At The Picture Show
'Repo Men' finds little inspiration from its dystopian premise
Director: Miguel Sapochnik
Screenplay: Eric Garcia and Garrett Lerner, based on the novel The Repossession Mambo, by
Starring: Jude Law, Forest Whitaker, Alice Braga, Liev Schreiber, Carice van Houten, Chandler
Canterbury and Joe Pingue
Rated R / 1 hour, 51 minutes
< (out of four)
A concept should not be an excuse for anything but itself. A good concept especially. Using it
as an arbitrary hook to sell the same, just off the top of my head let's say, action movie, is just
about the easiest way there is to disappoint (and disengage from) the discerning viewer.
So now then. Repo Men. For the sake of ceremony, I will relate the plot: Sometime in the
future, people buy organs the way they would a house or car. Once they get behind on their
payments, however, the company comes to their door to repossess its property. (Refinancing,
apparently, is out of the question.)
After a freak accident, our repo-man protagonist has to be fitted
with an artificial heart of his own, gets behind on payments, goes on the lam and attempts to
bring the whole corrupt system to its knees through swordfights and gunplay. (Mostly gunplay.)
So now you know the plot. Except: You could play mad-libs with that summary. Replace any
noun with any other noun - change the plot entirely, change the setting, change the main
character's job - and you will have a virtually identical movie. The whole dystopian milieu is a
facade, trying to convince you that you haven't quite seen this movie before, when in fact you
have. It's just dressed up and pushed through the random plot generator.
This is not a new phenomenon, of course, but it is an exasperating one, especially when it seems
so unnecessary. Repo Men didn't have to be the empty exercise in action that it is. Just by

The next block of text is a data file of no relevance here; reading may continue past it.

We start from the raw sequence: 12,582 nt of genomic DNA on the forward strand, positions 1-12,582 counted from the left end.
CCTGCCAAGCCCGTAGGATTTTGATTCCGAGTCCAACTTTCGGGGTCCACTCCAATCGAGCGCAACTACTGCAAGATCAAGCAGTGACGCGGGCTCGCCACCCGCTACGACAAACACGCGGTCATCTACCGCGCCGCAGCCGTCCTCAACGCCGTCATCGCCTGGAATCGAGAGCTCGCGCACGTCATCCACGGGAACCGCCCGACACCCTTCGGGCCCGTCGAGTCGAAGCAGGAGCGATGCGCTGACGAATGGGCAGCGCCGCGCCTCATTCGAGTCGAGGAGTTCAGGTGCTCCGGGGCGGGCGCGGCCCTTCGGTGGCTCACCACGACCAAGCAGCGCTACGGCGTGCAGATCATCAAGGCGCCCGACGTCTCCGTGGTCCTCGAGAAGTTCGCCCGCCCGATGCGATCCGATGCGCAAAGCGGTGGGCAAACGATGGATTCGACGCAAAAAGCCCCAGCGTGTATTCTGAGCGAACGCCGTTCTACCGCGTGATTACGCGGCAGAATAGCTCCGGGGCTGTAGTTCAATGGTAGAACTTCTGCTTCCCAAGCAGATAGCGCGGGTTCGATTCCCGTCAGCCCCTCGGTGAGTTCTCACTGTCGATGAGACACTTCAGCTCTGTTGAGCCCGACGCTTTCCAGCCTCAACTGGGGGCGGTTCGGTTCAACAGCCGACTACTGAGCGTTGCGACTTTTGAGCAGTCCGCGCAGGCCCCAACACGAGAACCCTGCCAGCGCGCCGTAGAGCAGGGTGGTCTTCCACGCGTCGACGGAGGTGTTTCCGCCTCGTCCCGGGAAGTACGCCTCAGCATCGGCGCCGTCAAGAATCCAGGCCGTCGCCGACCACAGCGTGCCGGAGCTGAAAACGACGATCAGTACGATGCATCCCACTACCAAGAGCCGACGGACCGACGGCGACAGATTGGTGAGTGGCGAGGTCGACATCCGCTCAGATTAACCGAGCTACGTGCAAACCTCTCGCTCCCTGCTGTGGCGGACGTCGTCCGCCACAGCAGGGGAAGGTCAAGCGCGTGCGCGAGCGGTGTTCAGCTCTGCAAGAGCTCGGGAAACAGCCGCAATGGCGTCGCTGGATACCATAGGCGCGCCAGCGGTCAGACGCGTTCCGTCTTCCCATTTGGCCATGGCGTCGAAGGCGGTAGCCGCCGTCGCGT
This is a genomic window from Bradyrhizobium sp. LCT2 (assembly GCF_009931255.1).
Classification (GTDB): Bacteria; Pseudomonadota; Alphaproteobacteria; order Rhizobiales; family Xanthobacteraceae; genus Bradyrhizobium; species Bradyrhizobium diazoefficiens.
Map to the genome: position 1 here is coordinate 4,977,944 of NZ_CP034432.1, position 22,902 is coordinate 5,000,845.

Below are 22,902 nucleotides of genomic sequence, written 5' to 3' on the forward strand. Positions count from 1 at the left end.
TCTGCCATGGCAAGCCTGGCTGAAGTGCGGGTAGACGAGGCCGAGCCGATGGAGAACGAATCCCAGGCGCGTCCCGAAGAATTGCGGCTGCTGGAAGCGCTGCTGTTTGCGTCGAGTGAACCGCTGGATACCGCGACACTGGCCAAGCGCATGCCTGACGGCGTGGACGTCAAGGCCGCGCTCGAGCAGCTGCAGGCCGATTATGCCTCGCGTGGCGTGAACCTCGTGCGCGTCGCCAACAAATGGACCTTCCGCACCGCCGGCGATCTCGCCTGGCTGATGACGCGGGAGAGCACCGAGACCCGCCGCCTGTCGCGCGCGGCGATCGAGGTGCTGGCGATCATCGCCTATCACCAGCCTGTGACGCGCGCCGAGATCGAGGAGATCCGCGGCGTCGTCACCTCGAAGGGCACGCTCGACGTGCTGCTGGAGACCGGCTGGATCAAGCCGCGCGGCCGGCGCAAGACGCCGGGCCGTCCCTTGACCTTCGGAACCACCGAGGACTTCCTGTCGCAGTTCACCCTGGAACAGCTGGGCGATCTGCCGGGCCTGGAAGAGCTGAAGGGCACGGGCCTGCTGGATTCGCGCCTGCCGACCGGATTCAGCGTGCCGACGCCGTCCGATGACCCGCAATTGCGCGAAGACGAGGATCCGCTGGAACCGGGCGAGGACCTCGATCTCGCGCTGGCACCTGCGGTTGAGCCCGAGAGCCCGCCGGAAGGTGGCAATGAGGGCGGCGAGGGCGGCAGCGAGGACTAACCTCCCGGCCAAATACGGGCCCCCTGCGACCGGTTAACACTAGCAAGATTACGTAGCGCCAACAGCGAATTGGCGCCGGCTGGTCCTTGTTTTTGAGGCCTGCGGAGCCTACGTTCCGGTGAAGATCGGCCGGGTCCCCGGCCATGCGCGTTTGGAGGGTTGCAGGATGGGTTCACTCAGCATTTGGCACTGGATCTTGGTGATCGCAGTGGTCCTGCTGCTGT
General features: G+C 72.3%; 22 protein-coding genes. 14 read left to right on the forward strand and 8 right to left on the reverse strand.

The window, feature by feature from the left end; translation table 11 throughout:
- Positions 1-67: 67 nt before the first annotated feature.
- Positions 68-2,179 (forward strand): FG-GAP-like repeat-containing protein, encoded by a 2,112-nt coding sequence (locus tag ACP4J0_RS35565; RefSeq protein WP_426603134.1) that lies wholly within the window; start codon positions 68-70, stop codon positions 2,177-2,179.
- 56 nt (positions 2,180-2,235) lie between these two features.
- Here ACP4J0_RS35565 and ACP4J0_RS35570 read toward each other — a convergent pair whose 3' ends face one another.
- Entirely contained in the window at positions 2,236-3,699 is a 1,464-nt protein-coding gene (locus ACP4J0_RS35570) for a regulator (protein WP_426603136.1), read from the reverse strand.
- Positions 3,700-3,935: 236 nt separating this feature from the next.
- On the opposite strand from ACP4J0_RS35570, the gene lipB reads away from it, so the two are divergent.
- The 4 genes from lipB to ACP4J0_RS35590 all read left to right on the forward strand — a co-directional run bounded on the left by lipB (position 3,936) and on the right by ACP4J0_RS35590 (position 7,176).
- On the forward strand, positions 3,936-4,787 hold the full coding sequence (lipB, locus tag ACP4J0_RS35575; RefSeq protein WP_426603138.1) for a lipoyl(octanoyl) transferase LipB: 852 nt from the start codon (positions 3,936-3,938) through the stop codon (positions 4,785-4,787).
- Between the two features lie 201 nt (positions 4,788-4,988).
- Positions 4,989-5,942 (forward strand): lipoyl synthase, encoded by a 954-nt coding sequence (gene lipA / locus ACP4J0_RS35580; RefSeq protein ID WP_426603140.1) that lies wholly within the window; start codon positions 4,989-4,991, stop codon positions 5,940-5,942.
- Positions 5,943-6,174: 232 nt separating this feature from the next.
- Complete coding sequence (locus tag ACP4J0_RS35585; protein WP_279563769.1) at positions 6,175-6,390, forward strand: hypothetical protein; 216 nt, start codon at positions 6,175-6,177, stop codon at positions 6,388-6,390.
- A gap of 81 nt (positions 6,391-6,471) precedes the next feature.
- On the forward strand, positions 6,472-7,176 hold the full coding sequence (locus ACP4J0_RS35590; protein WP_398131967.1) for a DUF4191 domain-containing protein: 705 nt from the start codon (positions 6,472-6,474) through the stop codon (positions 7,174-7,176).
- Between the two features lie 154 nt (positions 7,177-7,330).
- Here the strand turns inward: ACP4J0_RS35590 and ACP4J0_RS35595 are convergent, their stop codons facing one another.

hearing what it's about, we can envision a satire; we can see parallels to (and/or commentary on)
the credit crisis, the housing crisis, the banking and insurance industries, health care, capitalism
. . .
And yet what we see on screen is an utter lack of interest in
exploring any of that. Or any of anything. The futuristic setting and all its idiosyncracies just
sit there, floating in the background like a mirage. Here's a true marker of success for any film
that purports to create its own world, or its own vision of ours: Do we get a chance to really live
in this world? Does it sink in? Do the surroundings become as vividly understood as the plot
itself? Or is it all just set dressing?
In the case of Repo Men, it's the latter. Only one scene in the entire film gave me any inkling
that there was ever a point to all this, or an idea behind it. The sequence takes place between two
characters and essentially amounts to a grotesque sex scene - with internal organs taking the
place of genitals, nipples, etc. (That's not as gross as it sounds.)
But that sense of purpose is missing from the rest of the film. Everything else is auto-pilot.
Let's take our hero, Remy (Jude Law), for example. What characteristics does he bring to the
table that aren't required by the plot? Beats me. OK, fine, let's look at the characters around
him. Does Remy have a partner with whom he's been best friends since they were kids? Of
course he does. Is Remy's wife fed up with him and threatening to leave? Of course she is.
That's the best they could come up with? Not only a half-baked idea (and that's being kind), but a stockpile of bland stock characters, too?
Only the charisma of actors like Law and Forest Whitaker saves the film from dragging into
complete tedium. Still, their charisma only gets the film so far. From moment to moment, we
feel like we could be watching any number of other action movies. Even the defining action
setpiece of Repo Men is lifted from a far-superior sequence in Chan-wook Park's Oldboy, a far
When you see a movie like this, you wonder whether what you're seeing is the shards left over
from a once-promising idea diluted by too many studio fingerprints, or if someone's legitimately
bright idea hit a wall, and turning it into a generic action flick was simply the path of least
resistance. Either way, it seems like an opportunity wasted.
Read more by Chris Bellamy